Anxiety tends to direct the focus to what might go wrong. I used to consider myself an excellent planner. I could foresee almost anything. At work, I was known for this ability. Unfortunately, in daily life, it tended to manifest as constant worry. I thought I was doing myself a favor. I thought I was staying on top of things or avoiding disasters. But in reality, I was using most of my energy to worry excessively.

    I was sure my children didn’t know. After all, they could not read minds. But clearly the message was getting through in my actions and unconscious comments. It was best to focus on the bad, just to be safe. So now, I notice my daughter’s tendency to mention how something isn’t going to work out before she tries it. I remind her to focus on the good and I try to focus on it myself. But old habits can be hard to break.

  • Boundaries.
    I grew up in an environment where boundaries and children were not respected. It took a while for me to see my children as little humans with the same rights as everyone else. They had the same right to speak up for themselves. They could ask for privacy. And they could provide input about how we would spend our day. If children feel a lack of respect for their space, they will naturally feel anxious. While we have made great strides in learning about personal space and asking permission, my children are still learning the value of personal space and how to fully respect words like “no” and “stop.”

If you notice that anxiety runs high in your family, there are steps you can take:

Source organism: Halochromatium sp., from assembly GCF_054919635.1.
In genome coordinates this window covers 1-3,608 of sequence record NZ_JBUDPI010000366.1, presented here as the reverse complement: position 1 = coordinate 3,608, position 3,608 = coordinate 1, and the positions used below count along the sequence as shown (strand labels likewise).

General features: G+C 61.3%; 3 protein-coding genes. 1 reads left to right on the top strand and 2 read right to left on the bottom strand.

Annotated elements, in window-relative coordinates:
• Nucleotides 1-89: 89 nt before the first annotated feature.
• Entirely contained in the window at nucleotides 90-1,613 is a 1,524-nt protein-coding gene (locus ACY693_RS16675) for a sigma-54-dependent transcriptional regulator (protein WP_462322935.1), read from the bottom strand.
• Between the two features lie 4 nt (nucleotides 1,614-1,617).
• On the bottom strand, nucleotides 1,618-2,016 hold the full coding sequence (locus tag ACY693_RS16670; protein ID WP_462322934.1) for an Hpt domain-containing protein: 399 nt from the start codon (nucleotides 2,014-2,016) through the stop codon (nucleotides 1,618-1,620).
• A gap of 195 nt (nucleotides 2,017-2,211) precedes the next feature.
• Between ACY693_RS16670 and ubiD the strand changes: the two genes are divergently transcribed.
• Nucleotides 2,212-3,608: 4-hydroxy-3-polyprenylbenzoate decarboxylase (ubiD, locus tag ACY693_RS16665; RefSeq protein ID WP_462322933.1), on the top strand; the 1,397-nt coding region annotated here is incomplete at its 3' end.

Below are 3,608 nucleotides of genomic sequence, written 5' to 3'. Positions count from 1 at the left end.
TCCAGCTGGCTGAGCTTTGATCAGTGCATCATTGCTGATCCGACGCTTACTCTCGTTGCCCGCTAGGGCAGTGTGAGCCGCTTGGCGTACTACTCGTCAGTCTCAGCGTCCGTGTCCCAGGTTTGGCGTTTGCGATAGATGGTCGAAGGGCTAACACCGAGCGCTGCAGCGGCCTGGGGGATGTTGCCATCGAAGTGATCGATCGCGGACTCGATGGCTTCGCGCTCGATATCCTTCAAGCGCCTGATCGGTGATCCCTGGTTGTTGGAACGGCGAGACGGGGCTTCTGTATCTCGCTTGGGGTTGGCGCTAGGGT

• Practice self-awareness. What attitudes and actions are you bringing to your children? Bring attention to it. Take time to discuss it collaboratively with your children.
  • Try a screening tool. Sometimes it can be hard to notice anxiety if it has always been there. There are ways to determine if you are struggling with anxiety in your daily life.
  • Use an online test for children. When children are anxious, it may not be obvious to a parent.

While anxiety may not be obvious if we have always lived with it, it can negatively affect our children’s approach to life as adults. Take time to understand how it may be affecting your family, bring awareness to the manifestations and stop the generational cycle. While you may never know the full effect of your actions, the smallest changes can make a lifelong impact on your family’s mental health.

Anxious woman photo available from Shutterstock

The Anxious Cycle: How Children Inherit Our Anxiety

Elisabeth Corey

Elisabeth Corey is a survivor of family-controlled child sex trafficking and ritual sex abuse. Her education in social work and her personal experiences as a survivor inform her intimate discussion about the biological, psychological, social and spiritual aspects of trauma recovery, which she discusses on her blog at She writes about breaking the cycle of abuse through conscious parenting, navigating intimate relationships as a survivor, balancing the memory recovery process with daily life, coping with self-doubt, and overcoming the physical symptoms of a traumatic childhood.

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APA Reference
Corey, E. (2018). The Anxious Cycle: How Children Inherit Our Anxiety. Psych Central. Retrieved on December 3, 2020, from
Scientifically Reviewed
Last updated: 8 Jul 2018 (Originally: 29 Jul 2015)
Last reviewed: By a member of our scientific advisory board on 8 Jul 2018
Published on Psych All rights reserved.